Our 5th grade student, Umaima from the federal government school in Tarlai was the student speaker for the ceremony. She thanked her teachers for helping her find her voice and strengthening her self-belief. “I think if every child in Pakistan had teachers like mine, who encourage their students to change and grow, then each classroom in the country would be a much happier place of learning. I hope one day, every child in Pakistan experiences that,” she said.

Our Fellows are creating opportunities in their classrooms for many other young students like Umaima. Recently, we partnered with Science Fuse, to introduce a STEM-focused digital literacy program called ‘Scientists of Tomorrow’, developed with the support of Malala Fund. This project focused on providing subject-specific pedagogical training to teachers so they could in turn nurture their students’ natural sense of curiosity for science. A two-month training and development program was conducted by Science Fuse in which 13 of our Teacher Fellows participated; Nawal was one of them. 

The ‘Scientists of Tomorrow’

Bhara Kahu is one of several rural sub-sectors of Islamabad where one of our Teacher-Fellows from the 2019 cohort taught English and Social Studies in a local public school. Most of her students resided in the area and their parents were employed as house-help or as waiters in small hotels in Bhara Kahu. Due to frequent school closures mandated by the government, Nawal saw her students’ learning disrupted time and again. In the second year of Nawal’s Fellowship, she participated in the project with Science Fuse having noticed that her students were taught science subjects in a way that failed to engage their curiosity.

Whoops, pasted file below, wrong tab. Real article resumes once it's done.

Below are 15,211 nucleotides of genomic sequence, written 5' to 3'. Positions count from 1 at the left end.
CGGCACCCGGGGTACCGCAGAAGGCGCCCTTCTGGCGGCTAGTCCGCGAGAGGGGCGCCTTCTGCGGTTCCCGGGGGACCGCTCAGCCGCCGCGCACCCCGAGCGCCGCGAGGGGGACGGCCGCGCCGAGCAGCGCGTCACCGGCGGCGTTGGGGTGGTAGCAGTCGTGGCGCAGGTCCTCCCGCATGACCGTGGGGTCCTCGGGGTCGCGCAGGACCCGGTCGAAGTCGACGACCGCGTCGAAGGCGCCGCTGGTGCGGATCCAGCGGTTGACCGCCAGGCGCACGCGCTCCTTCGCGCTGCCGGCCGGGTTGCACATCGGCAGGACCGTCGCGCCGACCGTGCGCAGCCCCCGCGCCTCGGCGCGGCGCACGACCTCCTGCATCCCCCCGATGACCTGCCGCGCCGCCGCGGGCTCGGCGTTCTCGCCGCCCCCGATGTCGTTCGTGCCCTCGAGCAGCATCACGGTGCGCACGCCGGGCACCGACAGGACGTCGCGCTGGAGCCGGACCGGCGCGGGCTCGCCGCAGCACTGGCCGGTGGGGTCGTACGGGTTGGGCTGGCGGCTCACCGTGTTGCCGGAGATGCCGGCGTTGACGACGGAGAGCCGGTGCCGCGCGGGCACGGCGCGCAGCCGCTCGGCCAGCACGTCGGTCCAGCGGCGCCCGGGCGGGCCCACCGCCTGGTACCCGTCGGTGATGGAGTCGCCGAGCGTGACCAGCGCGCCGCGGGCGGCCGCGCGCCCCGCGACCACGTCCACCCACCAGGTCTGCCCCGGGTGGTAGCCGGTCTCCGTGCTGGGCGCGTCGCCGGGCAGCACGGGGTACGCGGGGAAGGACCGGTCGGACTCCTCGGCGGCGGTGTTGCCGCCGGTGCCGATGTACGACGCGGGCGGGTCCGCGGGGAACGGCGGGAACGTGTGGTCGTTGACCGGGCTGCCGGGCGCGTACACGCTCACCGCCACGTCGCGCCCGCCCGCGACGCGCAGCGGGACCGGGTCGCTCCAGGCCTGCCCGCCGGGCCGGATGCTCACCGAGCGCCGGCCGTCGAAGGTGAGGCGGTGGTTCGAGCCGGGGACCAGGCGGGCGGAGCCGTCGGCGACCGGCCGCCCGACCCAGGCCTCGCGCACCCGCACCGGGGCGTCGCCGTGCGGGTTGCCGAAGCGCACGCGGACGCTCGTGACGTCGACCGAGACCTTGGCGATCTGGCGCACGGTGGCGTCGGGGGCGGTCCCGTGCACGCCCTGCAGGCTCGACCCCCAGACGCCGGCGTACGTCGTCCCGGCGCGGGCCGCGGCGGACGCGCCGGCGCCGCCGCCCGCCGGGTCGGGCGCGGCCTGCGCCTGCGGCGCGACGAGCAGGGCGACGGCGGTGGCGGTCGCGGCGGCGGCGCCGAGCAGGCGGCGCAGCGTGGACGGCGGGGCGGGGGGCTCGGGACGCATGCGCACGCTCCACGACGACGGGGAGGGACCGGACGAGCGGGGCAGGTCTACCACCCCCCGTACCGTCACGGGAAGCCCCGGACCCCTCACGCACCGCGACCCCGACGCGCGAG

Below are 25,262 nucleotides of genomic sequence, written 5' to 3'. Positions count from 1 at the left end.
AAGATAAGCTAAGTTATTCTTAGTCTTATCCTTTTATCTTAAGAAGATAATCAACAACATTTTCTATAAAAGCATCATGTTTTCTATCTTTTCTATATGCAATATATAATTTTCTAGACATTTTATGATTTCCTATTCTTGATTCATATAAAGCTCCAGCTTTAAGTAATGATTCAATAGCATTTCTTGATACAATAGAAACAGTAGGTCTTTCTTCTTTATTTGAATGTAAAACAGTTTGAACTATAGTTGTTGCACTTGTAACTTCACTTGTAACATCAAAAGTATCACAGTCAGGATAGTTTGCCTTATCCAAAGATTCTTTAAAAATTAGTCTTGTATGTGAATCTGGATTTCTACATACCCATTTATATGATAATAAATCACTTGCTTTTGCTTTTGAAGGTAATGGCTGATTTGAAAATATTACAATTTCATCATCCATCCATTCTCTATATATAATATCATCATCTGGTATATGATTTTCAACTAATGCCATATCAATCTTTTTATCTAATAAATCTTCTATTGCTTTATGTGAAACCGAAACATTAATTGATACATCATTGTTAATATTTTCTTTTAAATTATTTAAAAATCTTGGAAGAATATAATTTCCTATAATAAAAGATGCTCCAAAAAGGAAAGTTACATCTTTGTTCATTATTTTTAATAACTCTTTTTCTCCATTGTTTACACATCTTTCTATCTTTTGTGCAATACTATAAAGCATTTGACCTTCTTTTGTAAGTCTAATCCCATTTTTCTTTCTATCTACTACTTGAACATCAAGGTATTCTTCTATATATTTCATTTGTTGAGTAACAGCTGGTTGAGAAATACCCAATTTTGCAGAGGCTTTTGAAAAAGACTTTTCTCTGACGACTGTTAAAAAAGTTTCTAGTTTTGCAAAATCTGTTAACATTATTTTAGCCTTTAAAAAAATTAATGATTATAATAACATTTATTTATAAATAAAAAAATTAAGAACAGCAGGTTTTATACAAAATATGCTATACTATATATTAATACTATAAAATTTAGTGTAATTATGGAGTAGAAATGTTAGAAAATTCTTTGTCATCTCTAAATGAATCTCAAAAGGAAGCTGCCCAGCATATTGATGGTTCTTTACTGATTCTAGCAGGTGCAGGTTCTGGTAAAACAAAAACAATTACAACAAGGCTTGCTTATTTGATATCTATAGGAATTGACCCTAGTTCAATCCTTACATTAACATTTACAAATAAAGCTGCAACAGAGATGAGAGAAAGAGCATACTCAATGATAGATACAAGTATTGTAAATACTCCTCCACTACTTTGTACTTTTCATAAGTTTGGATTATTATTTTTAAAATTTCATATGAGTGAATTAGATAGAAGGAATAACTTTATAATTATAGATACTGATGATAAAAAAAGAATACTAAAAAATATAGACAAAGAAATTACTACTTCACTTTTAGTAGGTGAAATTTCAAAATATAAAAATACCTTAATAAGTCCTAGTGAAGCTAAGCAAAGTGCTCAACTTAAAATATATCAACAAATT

In addition to teaching English and Social Studies, she held special Science classes for 8 weeks which were informed by Science Fuse’s curriculum. Each week, Nawal would attend a training by Science Fuse and conduct a Science class which encouraged students to partake in experiments using everyday household items. During the program, students were introduced to four iconic female scientists, their contextual challenges, and their achievements. A few weeks later, during one of her English classes, Nawal prompted the class to write a letter to a celebrity. One of her students wrote a heart-warming letter to Ms. Valentina Tereshkova (first woman to have flown into space) – and one of the female scientists introduced during the Scientists of Tomorrow program - and invited her to come visit their classroom. This was the impact of the project, where young girls were idolizing women who had excelled in the field of science and technology. Additionally, through Nawal’s participation in the ‘Scientists of Tomorrow’ program, she was able to communicate with other public-school teachers across Pakistan and exchange innovative ways of teaching science.

We are grateful for your support throughout the year and hope you will continue to cheer us on as we move towards even bigger things as an organization!

Thank you! 

Team Teach For Pakistan

Shafqat Mahmood speaking at the Ceremony
Shafqat Mahmood speaking at the Ceremony
Wendy Kopp, Keynote Speaker
Wendy Kopp, Keynote Speaker
Students participating in science activities
Students participating in science activities
A glimpse from our classroom
A glimpse from our classroom
'Scientists of Tomorrow'
'Scientists of Tomorrow'
Student's letter to Valentina
Student's letter to Valentina
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Students working in groups in learning center